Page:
The second night of their two show Brooklyn Bowl stand (3/30) found the Drive-By Truckers in solid form as they blasted out two full hours of engaging guitar rock to the receptive crowd on Good Friday/Passover. Alternating between front men Patterson Hood and Mike Cooley the group (Brad Morgan on drums, Matt Patton on Bass and multi-instrumentalist Jay Gonzalez) deftly navigated a career spanning set as well as a few choice covers.
Strolling onto the stage to the sounds of The Clash’s “Train In Vain” the band started the night by bookending their most recent album American Band as opener “Ramon Casiano” and “Baggage” got all involved warmed up. The excellent “Gravity’s Gone” displayed Cooley’s lyrical wit while his slide guitar was the focal point on “Buttholeville” but it was the early arrival of “Ronnie and Neil” which had the Friday night crowd throwing fists in the air and singing along.
“Marry Me” was also a clear highlight on the night as the three guitar attack of Hood, Gonzalez and Cooley all took ripping solo’s, with Gonzalez adding organ work as well; the band showed off their live flair and stage presence over a cooking beat. Gonzalez is the not so secret weapon for the group as he can fluidly play lead guitar and piano (almost at the same time) like on “Ghost to Most” during this show.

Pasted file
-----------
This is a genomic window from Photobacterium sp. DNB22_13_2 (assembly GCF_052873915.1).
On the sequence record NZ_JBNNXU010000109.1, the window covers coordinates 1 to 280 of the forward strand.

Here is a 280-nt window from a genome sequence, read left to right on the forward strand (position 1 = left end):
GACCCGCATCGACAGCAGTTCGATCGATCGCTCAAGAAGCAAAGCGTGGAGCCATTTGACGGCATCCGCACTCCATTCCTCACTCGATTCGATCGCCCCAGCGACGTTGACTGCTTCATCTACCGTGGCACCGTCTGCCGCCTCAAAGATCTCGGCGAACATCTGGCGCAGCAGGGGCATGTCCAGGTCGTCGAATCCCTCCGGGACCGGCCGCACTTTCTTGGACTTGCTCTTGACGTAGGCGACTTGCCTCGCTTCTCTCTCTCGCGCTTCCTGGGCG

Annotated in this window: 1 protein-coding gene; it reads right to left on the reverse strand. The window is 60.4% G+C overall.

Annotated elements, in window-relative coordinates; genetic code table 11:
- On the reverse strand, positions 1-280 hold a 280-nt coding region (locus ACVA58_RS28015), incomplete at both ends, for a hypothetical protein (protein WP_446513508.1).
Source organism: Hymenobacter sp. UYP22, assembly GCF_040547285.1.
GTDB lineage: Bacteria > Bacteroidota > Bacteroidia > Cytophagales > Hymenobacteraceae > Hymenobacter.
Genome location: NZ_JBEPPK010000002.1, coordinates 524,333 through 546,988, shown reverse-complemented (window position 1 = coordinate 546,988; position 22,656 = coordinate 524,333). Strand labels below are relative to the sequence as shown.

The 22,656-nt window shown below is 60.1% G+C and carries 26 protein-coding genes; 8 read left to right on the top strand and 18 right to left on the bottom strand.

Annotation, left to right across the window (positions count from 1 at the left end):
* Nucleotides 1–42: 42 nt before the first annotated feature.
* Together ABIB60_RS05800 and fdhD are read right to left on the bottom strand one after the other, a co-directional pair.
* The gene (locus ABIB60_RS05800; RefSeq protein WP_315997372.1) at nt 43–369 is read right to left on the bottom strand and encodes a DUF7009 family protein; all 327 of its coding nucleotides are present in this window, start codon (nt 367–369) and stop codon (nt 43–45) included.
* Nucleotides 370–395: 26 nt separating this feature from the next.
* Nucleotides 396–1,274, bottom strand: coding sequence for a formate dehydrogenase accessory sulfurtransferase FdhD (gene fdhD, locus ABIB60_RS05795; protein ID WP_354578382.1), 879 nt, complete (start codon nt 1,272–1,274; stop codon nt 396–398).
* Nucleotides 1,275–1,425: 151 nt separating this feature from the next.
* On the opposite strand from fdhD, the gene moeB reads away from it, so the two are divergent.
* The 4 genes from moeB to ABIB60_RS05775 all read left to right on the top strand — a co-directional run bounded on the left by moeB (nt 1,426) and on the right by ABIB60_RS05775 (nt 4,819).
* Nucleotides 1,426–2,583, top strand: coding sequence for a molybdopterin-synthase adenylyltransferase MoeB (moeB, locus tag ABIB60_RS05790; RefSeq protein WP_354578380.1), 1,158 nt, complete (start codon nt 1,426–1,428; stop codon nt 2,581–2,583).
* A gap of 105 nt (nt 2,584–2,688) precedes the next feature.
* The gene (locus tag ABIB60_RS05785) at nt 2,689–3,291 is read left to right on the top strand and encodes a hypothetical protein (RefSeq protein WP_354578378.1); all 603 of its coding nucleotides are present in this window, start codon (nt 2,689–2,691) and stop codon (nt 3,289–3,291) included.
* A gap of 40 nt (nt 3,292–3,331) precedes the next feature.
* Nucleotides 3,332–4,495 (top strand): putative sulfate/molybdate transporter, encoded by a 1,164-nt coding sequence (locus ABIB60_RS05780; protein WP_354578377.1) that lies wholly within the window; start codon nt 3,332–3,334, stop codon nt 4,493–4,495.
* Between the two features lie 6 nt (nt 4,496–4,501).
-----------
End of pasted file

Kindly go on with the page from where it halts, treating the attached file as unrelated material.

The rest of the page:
DBT tilted up the darkness for the mood-setting “Used To Be A Cop” before throwing it back old school for the swaying “Why Henry Drinks” as the chunky riffs from “Lookout Mountain” and the heavy drumming during “Pauline Hawkins” added stomp and thunder to the night. “Shit Shot Counts” also played with metallic guitar work, motoring along while the crowd joined in singing with liquored up lungs for “Women Without Whiskey”.
Two covers on this night really captured the group’s sound and stance as Bruce Springsteen’s “State Trooper” was seamlessly segued from the end of “Buttholeville” as the full band blew the hell out of the restrained Nebraska track. Later on Matt Patton stepped to the microphone for an amazing Joey Ramone impersonation on the Hey Ho infused “The KKK Took My Baby Away”.
Against a hard cutoff the band skipped the encore and just amped the guitars closing out the night the night with the loud angst-filled “Hell No, I Ain’t Happy”. It seemed the quintet could have kept rocking, but the typical strong set proves that over twenty-two years into their career the Drive-By Truckers still thrive in the live spotlight.